This record is a partial extract of the original cable. The full text of the original cable is not available.
1. (SBU) Economic-Political Counselor and Pol Unit Chief
conveyed reftel demarche to MFA Director/Coordinator for EU
Common Foreign and Security Policy (CFSP) Werner Almhofer on
February 11 and followed up with him on February 16.
Almhofer's likely successor, Andreas Riecken, also attended.
2. (C) Middle East: Almhofer said that the GoA assessed the
prospects for progress on Middle East peace as quite
positive: "The signals are all promising." He noted that EU
diplomacy had been extraordinarily active with recent visits
to the region by HighRep Solana, External Relations
Commissioner Ferrero-Waldner and the current Council
President, Luxembourg Foreign Minister Asselborn. The EU was
looking forward to President Bush's visit on February 22 as
an opportunity to cement a common approach.
3. (C) Iraq: Almhofer expected the GAERC to conclude a
package on police training as a deliverable for the February
22 meeting of EU leaders with the President. The January 31
GAERC had already approved development assistance measures.
An EU office in Baghdad faced resistance from some member
states as well as a bureaucratic obstacle, he said: a
civilian crisis operation would have to take place under the
aegis of the Council Secretariat, since the Commission did
not have responsibility for EU Second Pillar (CFSP)
initiatives. Providing security was another concern.
4. (C) Western Balkans: Almhofer said that the EU had sent a
very strong message to Croatia on cooperation with the Hague
Tribunal, particularly the extradition of Gotovina. It was
difficult to develop a unified approach to the region, he
said, because of the various layers of EU cooperation
structures. While some countries (Croatia) already had
provisional dates for accession negotiations, others (Serbia
and Montenegro) were waiting for Feasibility Studies on
Association Agreements. Status issues for Kosovo and
Montenegro would have an important impact on regional
stability and integration, but the EU could not act alone as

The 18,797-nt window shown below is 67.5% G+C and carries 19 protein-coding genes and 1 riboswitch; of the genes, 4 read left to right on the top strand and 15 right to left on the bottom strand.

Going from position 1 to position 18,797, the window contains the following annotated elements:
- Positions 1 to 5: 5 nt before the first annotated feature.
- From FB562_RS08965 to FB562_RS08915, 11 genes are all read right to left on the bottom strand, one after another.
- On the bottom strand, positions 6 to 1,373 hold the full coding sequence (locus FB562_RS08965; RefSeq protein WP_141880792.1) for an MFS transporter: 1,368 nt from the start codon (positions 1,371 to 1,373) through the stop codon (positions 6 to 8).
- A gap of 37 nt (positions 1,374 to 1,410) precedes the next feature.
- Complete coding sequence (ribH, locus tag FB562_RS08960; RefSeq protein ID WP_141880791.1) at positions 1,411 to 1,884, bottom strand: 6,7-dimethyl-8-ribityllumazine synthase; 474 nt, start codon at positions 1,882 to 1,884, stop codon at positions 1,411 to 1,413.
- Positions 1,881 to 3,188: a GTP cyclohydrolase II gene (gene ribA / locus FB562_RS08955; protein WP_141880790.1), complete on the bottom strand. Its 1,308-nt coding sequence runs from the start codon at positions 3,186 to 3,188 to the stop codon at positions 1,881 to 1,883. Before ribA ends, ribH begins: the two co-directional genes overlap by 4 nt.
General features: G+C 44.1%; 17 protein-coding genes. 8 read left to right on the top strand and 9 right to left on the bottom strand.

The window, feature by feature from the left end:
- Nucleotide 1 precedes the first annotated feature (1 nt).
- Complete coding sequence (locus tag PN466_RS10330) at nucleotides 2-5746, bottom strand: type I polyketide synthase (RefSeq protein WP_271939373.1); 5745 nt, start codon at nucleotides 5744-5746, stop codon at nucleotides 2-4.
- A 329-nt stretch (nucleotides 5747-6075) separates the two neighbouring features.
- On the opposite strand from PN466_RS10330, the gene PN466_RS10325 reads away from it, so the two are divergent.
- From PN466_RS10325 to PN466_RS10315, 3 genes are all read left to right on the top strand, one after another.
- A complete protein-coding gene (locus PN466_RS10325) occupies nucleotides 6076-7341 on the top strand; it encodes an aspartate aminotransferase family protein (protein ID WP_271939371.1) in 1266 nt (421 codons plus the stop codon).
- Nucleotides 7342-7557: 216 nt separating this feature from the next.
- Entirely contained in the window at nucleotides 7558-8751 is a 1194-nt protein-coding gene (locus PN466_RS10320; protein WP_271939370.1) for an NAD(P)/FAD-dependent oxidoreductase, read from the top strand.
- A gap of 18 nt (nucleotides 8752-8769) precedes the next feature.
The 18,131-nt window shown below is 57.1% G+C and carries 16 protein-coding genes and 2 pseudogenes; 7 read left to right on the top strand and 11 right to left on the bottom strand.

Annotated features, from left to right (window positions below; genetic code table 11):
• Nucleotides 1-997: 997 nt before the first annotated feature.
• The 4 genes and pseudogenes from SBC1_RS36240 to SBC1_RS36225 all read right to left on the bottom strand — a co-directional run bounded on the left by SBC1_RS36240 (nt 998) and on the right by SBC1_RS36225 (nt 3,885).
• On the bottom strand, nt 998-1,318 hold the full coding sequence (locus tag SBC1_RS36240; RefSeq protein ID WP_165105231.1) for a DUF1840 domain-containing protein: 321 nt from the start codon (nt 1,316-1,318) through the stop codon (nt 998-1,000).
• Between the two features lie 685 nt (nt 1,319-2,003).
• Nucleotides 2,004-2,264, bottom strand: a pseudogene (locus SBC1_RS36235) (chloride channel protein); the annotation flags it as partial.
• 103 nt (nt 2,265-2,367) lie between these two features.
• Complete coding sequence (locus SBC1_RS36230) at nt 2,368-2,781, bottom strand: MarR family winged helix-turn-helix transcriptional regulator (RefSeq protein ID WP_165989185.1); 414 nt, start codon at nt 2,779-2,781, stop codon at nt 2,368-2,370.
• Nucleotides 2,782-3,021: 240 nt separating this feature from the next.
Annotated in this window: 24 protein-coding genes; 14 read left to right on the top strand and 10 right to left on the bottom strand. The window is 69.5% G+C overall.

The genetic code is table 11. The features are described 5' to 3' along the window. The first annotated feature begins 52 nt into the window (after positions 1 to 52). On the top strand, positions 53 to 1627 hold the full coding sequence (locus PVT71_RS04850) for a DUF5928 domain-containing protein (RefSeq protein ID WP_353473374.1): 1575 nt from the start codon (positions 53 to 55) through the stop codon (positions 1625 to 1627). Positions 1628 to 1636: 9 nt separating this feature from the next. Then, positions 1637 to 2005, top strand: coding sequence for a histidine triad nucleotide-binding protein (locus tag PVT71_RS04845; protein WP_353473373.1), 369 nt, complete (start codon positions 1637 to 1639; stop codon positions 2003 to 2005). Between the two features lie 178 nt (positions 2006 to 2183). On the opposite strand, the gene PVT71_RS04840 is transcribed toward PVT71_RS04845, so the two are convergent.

these were essentially UN topics. Almhofer expressed
skepticism about press reports on Austrian interest in
organizing a Balkans Conference during its 2006 EU
Presidency, saying it was not clear that such a conference
could be productive. However, if real opportunities to
promote regional peace and stability emerged, Austria would
feel obliged to facilitate them.
5. (C) European Neighborhood: Almhofer pointed out that on
the economic side, the EU's usual Partnership and Cooperation
Agreement (PCA) had produced few benefits for Moldova. The
small size of the Moldovan market should permit the EU to go
well beyond its standard instrumentarium to promote economic
growth and opportunity without having to fear adverse
consequences for its own trade position. Member States were
eager to proceed with enhancements. Progress was slow
because the Commission was jealously guarding its
prerogatives in this area.
6. (C) Sudan: Almhofer said the EU was strongly committed to
using the International Criminal Court (ICC) as the platform
for trying war crimes and crimes against humanity committed
in Darfur. When we pressed on the question of jurisdiction,
Riecken conceded that the EU would need U.S. support or
acquiescence to pass a UN Security Council Resolution to
provide a legal mandate for the ICC in Sudan.
7. (C) Great Lakes: Almhofer told us the EU was "very close"
to setting up a Kinshasa-based police training mission. A
technical meeting in Brussels would soon nail down final
arrangements. The topic would come up under "any other
business" at the GAERC. Belgium was seeking EU sponsorship
for a conference along the lines of the CSCE, probably in
autumn 2005 in Nairobi, to forestall future outbreaks of
cross-border violence in eastern Africa.